Tuesday, August 30, 2005

Oublier: To Forget

"Faire rire, c'est faire oublier. Quel bienfaiteur sur la terre, qu'un distributeur d'oubli!" Victor Hugo, L'Homme qui rit.

To make people laugh is to make them forget. What an altruistic person, the one who scatters laughter!


"L'oubli est un puissant instrument d'adaptation à la réalité parce qu'il détruit peu à peu en nous le passé survivant qui est en constante contradiction avec elle." Marcel Proust, À la recherche du temps perdu.

To forget is a powerful way of adapting to reality; it slowly destroys a persisting past which is in constant contradiction with the present.

Saturday, August 27, 2005

Globe article moving online

I just found two sites that have picked up the G & M article.

One is the Franco-American News blog. It's basically a newsletter that posts articles which cover events and issues on bilingualism in North America.

The other is a forum called Webzine, where someone, to get some reactions, posted the G & M article, and said he wanted to move to Ontario. Comments even though in French, are not inspiring as there are hardcore disgruntled people out there who happen to hate Trudeau, and have nothing good to say about Ontario.

I suppose it's flattering that one's writing is being passed around, that it gets people thinking, and provokes debates.

Fascinating how fast an article can be moved around and become public property. Anything can be copied by anyone. Welcome to the free world of information!

Even if there are copyrights on certain articles, photos, drawings, etc., it must be daunting for anyone to sue considering the costs (unless you're a huge corporation and someone has used your property for financial gains).

So, it helps to be aware that when you put anything online, you're literally giving it away for the whole world to enjoy, and to use as it pleases. What an amazing era of global communication we live in!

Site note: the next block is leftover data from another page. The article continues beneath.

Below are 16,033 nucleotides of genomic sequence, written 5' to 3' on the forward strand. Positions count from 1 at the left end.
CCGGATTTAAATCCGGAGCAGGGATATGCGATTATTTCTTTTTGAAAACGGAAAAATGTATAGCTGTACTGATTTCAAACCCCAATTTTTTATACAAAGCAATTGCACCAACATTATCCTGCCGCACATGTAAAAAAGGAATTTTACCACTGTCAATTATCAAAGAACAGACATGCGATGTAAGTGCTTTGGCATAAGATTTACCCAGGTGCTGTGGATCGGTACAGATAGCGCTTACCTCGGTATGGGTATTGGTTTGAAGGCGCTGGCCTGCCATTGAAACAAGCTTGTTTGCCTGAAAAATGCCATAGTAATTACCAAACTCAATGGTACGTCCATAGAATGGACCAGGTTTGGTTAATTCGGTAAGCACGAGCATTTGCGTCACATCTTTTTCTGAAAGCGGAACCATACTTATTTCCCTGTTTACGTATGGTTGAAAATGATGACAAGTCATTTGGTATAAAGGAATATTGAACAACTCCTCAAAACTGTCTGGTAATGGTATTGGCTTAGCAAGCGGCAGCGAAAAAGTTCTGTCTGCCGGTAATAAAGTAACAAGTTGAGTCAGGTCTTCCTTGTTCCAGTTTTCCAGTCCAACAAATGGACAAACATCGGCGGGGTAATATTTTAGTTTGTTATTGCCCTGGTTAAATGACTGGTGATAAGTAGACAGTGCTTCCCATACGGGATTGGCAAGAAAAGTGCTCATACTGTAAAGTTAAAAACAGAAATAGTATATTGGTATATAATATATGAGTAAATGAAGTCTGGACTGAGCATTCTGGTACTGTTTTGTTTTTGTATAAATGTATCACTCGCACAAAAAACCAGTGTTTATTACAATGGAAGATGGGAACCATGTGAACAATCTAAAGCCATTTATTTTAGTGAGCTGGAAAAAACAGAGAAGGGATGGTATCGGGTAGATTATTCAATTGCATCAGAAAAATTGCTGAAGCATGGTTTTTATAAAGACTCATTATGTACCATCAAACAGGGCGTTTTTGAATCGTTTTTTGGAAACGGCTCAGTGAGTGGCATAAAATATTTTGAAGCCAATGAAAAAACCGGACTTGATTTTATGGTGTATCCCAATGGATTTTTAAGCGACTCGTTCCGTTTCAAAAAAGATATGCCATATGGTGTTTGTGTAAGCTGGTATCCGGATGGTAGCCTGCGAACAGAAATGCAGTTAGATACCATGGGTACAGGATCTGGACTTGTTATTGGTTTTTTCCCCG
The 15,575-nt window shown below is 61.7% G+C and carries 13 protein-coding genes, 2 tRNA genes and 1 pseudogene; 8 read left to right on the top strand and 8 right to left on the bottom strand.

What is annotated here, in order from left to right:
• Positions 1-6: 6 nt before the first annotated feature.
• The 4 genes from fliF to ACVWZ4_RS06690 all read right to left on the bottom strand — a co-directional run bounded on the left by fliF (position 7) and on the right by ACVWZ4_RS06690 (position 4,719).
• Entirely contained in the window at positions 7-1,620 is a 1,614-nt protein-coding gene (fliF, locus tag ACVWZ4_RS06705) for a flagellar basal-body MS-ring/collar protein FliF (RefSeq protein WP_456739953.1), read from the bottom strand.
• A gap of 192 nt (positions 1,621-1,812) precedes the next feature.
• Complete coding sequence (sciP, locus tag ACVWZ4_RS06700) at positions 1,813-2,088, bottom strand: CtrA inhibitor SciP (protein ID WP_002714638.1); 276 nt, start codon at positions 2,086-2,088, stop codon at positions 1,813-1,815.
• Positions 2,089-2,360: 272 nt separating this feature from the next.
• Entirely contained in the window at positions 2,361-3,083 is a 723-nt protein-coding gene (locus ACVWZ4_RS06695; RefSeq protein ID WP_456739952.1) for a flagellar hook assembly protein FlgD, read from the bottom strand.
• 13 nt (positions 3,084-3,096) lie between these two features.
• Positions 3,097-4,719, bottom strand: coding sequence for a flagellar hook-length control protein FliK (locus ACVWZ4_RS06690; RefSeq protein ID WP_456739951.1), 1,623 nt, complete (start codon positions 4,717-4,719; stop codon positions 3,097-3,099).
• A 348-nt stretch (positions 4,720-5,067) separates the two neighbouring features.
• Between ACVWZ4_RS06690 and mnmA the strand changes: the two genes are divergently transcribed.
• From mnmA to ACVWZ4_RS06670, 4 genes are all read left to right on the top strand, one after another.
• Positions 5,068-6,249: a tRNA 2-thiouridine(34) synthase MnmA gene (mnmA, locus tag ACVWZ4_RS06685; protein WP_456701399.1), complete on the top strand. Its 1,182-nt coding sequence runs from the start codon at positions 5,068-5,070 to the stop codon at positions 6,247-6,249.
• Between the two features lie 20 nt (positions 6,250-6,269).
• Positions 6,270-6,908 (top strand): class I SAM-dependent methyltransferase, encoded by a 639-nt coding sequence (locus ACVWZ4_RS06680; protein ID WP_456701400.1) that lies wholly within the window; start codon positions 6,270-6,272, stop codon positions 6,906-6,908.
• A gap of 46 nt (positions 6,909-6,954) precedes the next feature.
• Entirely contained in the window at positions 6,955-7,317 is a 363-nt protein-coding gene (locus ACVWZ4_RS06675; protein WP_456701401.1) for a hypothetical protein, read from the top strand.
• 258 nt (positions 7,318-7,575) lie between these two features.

Thursday, August 25, 2005

Absence, Silence, Passion

"L'absence diminue les médiocres passions, et augmente les grandes, comme le vent éteint les bougies et allume le feu." La Rochefoucauld, Maximes.

According to La Rochefoucauld, absence extinguishes weak passions but ignites true great ones, just like the wind blows out a candle but spreads a fire.

To that I should add: Without words, passion cannot grow, no matter how strong it is.

With Rimbaud as my muse, this is my poetic version of Silence:

Des mots, j'en ai besoin pour vivre.
Ton silence a réduit en cendres
Ce feu doux qui brûlait en moi.

Words, words, words,
I need them
As I need
Air to breathe.
Your silence
Burns to ashes
The fire in me.

Tuesday, August 23, 2005

Ten Thousand Lovers

I read Edeet Ravel's Ten Thousand Lovers. It's the love story of a Canadian woman and an Israeli interrogator who has Arab friends, and is torn by the nature of his job.

It starts very slowly and one can get bored and distracted with overused words such as "beautiful" to describe a smile, a garden, or "my excellent friend" to describe a relationship, or "sweet, open and polite" to describe a young man. Maybe the editor wanted a plain journal type of writing. However this doesn't appeal to some: a friend discarded the book after reading the first few chapters.